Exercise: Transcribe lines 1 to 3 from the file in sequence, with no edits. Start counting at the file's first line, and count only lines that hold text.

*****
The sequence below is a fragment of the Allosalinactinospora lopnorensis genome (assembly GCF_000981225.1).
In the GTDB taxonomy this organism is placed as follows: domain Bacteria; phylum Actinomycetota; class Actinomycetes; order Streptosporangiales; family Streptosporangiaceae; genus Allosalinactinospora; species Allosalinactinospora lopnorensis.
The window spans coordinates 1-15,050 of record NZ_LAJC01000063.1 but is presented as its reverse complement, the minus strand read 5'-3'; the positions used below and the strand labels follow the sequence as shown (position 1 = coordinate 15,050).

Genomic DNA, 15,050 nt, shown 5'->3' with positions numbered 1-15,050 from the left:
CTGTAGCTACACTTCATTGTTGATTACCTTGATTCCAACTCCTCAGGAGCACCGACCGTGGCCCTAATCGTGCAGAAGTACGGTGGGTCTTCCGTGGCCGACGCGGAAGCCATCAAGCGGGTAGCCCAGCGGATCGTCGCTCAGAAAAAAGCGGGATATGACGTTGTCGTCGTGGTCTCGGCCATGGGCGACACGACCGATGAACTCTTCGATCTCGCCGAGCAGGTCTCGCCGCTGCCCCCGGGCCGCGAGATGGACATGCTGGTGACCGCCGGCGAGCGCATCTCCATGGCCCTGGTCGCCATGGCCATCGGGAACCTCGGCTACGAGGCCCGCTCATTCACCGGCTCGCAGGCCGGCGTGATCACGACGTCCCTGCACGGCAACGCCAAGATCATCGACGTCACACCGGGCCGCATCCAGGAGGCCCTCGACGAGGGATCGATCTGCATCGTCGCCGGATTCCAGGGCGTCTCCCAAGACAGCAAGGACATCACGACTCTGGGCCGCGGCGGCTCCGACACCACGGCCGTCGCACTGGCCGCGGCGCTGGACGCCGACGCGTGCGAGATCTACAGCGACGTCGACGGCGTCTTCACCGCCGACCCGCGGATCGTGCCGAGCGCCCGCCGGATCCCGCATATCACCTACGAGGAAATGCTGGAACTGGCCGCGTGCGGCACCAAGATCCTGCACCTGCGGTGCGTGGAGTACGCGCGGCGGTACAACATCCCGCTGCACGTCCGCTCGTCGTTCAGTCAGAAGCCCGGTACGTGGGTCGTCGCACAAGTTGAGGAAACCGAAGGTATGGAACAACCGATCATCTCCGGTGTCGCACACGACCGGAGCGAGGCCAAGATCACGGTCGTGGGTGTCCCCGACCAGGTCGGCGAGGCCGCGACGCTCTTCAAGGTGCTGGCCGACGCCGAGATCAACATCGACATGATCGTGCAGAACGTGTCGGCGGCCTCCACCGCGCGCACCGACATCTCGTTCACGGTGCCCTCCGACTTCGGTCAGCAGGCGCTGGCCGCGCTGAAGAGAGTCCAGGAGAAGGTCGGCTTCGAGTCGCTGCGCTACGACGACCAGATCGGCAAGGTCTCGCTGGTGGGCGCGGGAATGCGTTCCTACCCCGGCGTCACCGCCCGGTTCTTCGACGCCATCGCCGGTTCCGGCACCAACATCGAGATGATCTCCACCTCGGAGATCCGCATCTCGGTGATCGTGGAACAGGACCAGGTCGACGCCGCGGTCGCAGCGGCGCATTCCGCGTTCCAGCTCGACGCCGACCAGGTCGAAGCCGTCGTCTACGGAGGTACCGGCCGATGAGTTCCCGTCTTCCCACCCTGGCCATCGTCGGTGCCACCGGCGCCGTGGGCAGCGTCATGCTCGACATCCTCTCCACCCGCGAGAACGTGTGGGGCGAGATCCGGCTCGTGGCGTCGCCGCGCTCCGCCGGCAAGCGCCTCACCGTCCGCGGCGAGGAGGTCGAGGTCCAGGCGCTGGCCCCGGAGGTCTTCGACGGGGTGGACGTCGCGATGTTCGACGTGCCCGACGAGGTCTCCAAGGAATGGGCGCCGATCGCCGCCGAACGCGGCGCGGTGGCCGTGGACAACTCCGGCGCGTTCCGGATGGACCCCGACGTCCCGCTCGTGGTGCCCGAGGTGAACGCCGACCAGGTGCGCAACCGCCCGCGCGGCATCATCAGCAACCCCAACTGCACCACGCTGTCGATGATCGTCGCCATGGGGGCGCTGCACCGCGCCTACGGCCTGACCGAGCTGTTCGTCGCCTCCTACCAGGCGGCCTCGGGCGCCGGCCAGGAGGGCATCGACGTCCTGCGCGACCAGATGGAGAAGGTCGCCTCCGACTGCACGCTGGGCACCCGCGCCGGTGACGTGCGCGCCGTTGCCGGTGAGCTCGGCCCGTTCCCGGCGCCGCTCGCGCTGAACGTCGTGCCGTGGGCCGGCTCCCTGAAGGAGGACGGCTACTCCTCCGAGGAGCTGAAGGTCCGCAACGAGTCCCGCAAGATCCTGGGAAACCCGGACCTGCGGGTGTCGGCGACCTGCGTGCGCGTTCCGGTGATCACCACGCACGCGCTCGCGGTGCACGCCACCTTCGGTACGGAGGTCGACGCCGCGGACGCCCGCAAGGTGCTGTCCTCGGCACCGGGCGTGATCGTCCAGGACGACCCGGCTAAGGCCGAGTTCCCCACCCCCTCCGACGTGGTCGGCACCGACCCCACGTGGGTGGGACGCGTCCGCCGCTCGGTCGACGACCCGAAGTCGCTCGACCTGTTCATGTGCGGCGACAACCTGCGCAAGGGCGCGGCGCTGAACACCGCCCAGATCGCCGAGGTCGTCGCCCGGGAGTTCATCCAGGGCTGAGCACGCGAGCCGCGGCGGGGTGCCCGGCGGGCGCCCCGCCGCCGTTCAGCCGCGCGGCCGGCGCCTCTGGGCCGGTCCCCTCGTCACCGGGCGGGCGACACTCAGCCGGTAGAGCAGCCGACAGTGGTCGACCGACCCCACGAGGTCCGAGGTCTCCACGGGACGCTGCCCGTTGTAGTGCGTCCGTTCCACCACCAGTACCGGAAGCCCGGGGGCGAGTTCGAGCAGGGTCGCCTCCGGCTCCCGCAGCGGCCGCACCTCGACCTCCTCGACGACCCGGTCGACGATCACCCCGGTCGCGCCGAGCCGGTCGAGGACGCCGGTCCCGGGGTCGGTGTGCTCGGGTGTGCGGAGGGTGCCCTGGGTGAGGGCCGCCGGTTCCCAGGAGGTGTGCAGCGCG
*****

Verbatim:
The sequence below is a fragment of the Allosalinactinospora lopnorensis genome (assembly GCF_000981225.1).
In the GTDB taxonomy this organism is placed as follows: domain Bacteria; phylum Actinomycetota; class Actinomycetes; order Streptosporangiales; family Streptosporangiaceae; genus Allosalinactinospora; species Allosalinactinospora lopnorensis.
The window spans coordinates 1-15,050 of record NZ_LAJC01000063.1 but is presented as its reverse complement, the minus strand read 5'-3'; the positions used below and the strand labels follow the sequence as shown (position 1 = coordinate 15,050).